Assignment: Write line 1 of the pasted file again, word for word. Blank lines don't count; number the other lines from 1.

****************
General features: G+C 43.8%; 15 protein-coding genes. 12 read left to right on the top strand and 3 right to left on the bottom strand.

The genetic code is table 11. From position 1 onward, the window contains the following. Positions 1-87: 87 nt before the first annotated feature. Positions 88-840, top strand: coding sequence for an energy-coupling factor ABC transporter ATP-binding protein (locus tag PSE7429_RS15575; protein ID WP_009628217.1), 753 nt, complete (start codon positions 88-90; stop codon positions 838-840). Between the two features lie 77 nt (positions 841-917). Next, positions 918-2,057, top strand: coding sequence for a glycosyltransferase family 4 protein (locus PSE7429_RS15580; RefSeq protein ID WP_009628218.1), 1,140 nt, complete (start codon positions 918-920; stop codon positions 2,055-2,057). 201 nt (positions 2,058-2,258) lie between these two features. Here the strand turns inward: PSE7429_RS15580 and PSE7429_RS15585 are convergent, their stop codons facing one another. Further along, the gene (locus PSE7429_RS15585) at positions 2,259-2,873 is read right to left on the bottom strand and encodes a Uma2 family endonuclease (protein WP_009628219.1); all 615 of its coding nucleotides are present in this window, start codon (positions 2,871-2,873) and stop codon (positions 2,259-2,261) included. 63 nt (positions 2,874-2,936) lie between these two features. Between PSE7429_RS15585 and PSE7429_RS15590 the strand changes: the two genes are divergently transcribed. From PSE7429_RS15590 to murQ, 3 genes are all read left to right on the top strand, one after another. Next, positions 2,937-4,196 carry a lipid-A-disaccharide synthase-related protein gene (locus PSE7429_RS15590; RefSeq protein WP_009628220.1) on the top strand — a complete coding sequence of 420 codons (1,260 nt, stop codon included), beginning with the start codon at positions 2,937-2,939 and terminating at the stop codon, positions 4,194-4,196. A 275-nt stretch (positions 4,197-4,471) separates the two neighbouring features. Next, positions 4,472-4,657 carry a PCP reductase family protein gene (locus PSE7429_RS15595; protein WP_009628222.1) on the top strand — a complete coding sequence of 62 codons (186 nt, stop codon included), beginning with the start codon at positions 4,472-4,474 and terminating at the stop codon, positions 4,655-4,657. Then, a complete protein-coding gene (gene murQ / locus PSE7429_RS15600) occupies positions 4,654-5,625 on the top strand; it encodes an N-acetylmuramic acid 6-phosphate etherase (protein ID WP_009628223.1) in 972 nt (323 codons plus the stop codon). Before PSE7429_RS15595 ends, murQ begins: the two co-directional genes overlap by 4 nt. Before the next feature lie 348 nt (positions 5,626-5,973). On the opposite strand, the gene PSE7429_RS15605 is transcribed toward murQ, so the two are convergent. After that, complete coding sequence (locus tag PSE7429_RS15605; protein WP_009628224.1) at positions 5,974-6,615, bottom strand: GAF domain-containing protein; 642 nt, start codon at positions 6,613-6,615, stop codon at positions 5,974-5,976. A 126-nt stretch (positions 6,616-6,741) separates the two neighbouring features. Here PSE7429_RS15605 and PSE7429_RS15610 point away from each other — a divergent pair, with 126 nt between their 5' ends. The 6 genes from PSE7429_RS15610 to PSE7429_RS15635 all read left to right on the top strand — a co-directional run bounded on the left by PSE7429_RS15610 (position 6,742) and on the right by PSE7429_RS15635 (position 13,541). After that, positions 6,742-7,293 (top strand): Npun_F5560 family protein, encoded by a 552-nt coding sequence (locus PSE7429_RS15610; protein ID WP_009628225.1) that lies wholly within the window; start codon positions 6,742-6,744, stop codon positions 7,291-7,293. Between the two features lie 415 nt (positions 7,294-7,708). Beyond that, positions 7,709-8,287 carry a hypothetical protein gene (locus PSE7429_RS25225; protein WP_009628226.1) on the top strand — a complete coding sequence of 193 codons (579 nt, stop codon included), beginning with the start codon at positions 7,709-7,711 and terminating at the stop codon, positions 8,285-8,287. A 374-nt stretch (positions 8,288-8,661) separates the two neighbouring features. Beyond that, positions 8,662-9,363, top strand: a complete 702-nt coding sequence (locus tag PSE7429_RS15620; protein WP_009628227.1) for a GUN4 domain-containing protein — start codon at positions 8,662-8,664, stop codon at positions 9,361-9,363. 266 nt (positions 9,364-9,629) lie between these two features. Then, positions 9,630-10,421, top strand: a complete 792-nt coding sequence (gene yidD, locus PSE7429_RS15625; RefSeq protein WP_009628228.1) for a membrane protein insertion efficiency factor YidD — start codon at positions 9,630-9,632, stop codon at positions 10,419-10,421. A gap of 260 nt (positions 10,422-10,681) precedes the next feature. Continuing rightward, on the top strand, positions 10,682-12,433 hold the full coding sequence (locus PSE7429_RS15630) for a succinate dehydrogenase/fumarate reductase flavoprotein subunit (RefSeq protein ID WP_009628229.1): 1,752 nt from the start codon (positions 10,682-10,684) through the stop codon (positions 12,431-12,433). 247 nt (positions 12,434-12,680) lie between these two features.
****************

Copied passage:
General features: G+C 43.8%; 15 protein-coding genes. 12 read left to right on the top strand and 3 right to left on the bottom strand.